nted with (lowers, potted palms anu
Japanese lanterns. Mr. and Mrs. Ken
nedy left on the 1.30 train this morning
for a tour through Now York state.
After their return they will begin
housekeeping at E22 Hrook street.
Yesterday morning at S o'clock an
other pretty wedding was solemnized,
when Miss Emma Oaecko and Mr. John
Urunncr, both well-known young peo
ple of South Scranton, were married at
the home of the bride's parents, on
Willow street. A largo number of
friends and relatives were present and
witnessed tho ceremony.
A wedding reception was tendered
tho couple last evening at the homo of
tho bride. Mr. Brunner Is a foreman
at the Stafford silk mill, and his wife
Is nn nccompllshed young lady. They
start on their new life with tho best
wishes of their numerous friends.
LOYALTY CLUU'S TABLEAUX.
The following tableaux will bo pro
pented tonight by the members of tho
South Side Loyalty club of the Young
Women's Christian association: "Bock
of Ages," "Parting vof Ruth and
Naomi," "Maud Muller," "Barbara
Freltchle," "Tho Union Forever." "The
Fortune Teller," . "The Picnic." and
"He Loves Mo; Ho Loves Me Not."
A fine musical entertainment will
nlso be given, and nil members of tho
club and their friends are Invited to
Kelcy Convoy and "Little Bettlna"
Joyce, of tho South Side, well known
to the patrons of the Academy of 'Mu
sic as skillful performers have been
engaged by the Keystone Dramatic
company, of Altoona, for the coming
Fancy Taffetas In checks and stripes
68c, GSc, 75c, 85c and $1.00 a yard.
Printed Indlas and Foulards 50 to $1.2.5.
White Japanese Silks 27-Inch, 50c to
$1.00 a yard; 3G-lnch, 08c to $1.25 a yd.
White Satin Duchesse-Jl.OO to $3.00.
Crepe de Chine street and evening
shades, 24-Inch $1.00 a yard.
Mall orders carefully filled.
We offer a variety that is un
surpassed for durability and cor
rectness of design. Prices are the
lowest possible for first-class fur
niture: Dining-room Chairs 51.76 and upward.
Sideboards $20.00 and upward.
Extension Tables $7.00 and upward.
Bed-room Suits in oak, maple, birch,
mahogany and walnut $18.60 up.
Parlor Suits of imitation mahogany,
stylish and durably made $18.00.
Couches velour coverings $10; tapestry
coverings $20; leather $26.00 up.
Metal Beds a large assortment at moder
Also, the best of Hair Mattresses, Pillows
Valenciennes Laces and Insertlngs 0c,
10c and 12c up to $2.50 a yard.
Point de Paris and Normandy Valen
ciennes Laces for trimming waists
and Summer dresses 5c. to 50c a yard.
Narrow Black Chantllly Edgings and
Insertlngs some in serpentine effects
6c to $1.15 a yard.
Venice Apptique Laces various widths
In white, butter color and Arabian
V2'ic to $5.00 a yard.
Torchon Laces all regular widths 3c
to $1.15 a yard.
Venice All-Overs in white, butter color,
champagne and dark Arabian 75c. to
$2.i. 00 a yard.
Chiffon Applique All-Overs forgulmpes,
yokes and waists $4 to $10 a yard.
Black Mercerized All-Overs $1.50 to
Black Silk Venice All-Overs $4.25 to $9.
theater season, and will in a few weeks
leave for Altoona, preparatory to their
opening of the season In that city In
John Schneider, of cedar nvenue, a
recent graduate of tho School of Lack
awanna, leaves today for AVesleyan
college, Middletown, Conn., to make
the necessary preparation for entering
that college next fall.
Miss Alice Barnlckel, of Cedar nve
nue, was the lucky winner of the hand
some plush rocker chanced off at the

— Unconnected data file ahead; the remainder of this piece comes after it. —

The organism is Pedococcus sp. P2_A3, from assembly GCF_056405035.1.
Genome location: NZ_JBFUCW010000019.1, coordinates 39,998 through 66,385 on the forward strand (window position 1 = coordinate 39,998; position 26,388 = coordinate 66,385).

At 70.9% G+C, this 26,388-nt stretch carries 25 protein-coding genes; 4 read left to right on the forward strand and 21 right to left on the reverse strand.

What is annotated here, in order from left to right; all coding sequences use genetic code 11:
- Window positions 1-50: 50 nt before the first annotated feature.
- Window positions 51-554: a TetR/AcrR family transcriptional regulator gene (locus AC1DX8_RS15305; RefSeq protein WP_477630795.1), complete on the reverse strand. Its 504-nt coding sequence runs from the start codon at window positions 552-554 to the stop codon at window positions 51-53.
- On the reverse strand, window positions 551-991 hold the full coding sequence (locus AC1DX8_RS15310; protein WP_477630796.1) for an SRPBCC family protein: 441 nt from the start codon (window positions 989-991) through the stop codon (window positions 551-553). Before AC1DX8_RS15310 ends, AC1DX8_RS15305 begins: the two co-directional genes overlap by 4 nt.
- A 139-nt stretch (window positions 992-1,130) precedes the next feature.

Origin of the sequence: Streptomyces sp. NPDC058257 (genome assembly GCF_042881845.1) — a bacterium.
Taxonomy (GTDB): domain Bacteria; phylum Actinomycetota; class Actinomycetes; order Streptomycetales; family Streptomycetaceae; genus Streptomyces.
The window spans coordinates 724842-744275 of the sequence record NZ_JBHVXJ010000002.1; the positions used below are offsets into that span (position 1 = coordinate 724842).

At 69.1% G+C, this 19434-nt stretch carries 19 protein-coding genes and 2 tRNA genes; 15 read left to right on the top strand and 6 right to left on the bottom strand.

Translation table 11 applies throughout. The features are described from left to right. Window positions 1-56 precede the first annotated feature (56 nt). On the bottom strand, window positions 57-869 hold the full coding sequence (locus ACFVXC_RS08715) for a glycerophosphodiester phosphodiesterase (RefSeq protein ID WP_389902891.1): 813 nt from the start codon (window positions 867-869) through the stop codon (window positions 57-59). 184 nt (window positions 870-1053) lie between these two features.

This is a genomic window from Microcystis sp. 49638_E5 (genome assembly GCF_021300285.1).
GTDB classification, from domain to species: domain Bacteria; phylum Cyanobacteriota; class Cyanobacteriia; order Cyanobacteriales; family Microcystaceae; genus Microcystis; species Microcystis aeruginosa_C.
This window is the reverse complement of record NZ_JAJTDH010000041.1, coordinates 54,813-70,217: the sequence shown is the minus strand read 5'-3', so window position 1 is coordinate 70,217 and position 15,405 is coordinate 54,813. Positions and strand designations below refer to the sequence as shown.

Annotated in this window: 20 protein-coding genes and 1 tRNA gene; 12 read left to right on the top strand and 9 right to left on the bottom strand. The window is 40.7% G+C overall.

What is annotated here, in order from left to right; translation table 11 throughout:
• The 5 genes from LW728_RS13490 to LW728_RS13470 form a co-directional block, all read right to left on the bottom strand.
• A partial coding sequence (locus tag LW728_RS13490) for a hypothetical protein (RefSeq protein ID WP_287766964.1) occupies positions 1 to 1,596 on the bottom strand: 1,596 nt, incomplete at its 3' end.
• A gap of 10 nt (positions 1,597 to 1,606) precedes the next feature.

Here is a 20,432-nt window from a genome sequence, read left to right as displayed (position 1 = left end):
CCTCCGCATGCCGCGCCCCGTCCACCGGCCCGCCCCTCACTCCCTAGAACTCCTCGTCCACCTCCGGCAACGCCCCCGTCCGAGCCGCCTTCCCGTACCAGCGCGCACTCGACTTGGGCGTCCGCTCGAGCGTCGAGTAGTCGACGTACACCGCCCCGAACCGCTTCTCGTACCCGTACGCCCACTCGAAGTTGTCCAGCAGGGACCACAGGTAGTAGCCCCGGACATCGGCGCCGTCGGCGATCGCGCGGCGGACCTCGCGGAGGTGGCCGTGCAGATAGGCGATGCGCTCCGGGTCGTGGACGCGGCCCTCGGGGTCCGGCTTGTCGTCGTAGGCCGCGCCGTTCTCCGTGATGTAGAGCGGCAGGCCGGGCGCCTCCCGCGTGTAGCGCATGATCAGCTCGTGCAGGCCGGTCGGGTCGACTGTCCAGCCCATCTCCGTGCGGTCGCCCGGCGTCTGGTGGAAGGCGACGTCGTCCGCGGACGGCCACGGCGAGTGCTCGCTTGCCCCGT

social of Christ Lutheran church (Wed
Professor Hansen, musical director
of the WIlkes-Barro Concordia, ac
companied by several members of that
organization, paid a visit to the .Tun
ger Maenncrchor Wednesday night and
heard that organization render Us prize
This evening nt the Elks' bowling
nlley the third game of the series be
tween the South Side Bowling club
and the Elks will take place. An In
teresting game Is expected.
Lawrence Slocum, George Engle and
Conrad Pell, the champion anglers of
South Scranton, returned fiom a fish
ing trip to Lake Ariel yesterday with
a largo catch. It was rumored that on
account of the fish weighing so heavy
Charles Rose brought them home In a
Mrs. Henry Henn, of Birch street,
spent the days with friends In Peters
burg. Dr. J. J. Mnnley, of Plttston avenue,
left yesterday on a business trip to
The Meadow B. iok and National Ac
cident Fund, of William Connell &
company, will hold a picnic at Ar
teslon Well grove Saturday, June 23.
Mrs. F. M. Howe, of Pleasant Mount,
returned home from a several days'
visit to the Misses Carlyon, on Willow
Pea Coal 1.25 a Ton Delivered
to South Side, central city and central
Hyde Park. Afldrcs3 orderr to J. T.
riarkey, 1911 Cedar ave, 'Phono 6CS3.
Would Wot Suffer So Again For Fif
ty Times Its Price.
I awoke last night with severe
pains In my stomach. I never felt so
badly In all my life. When I came
down to work this morning I felt so
weak I could harly work. I went to
Miller & McCurdy's drug store nnd
they recommended Chamberlain's
Colic, Cholera and Diarrhoea Itemedy.
It worked like magic and one dose
fixed me all right. It certainly Is the
finest thing I over used for stomach
trouble. I shall not be without It In
my homo hereafter, for I should not
care to endure tho sufferings of last
night again for fifty times Its price.
G. H. Wilson, Liveryman, Burgetts
town, Washington Co., Pa. This rem
edy Is for sale by all druggists. Mat
thews Bros., wholesale and retail ngts.
The fur.cral of Mrs. W. II. I'lsher, who died
suddenly at her home on Joms street, was held
yoterday afternoon it 2 o'clock, from tho family
iefcldir.ee. Services were conducted by the Kev.
O. K. fluid, pastor of the Providence Presbyter
ian church, of which the deceased had lieen a
member for a number of years. Tho flowers were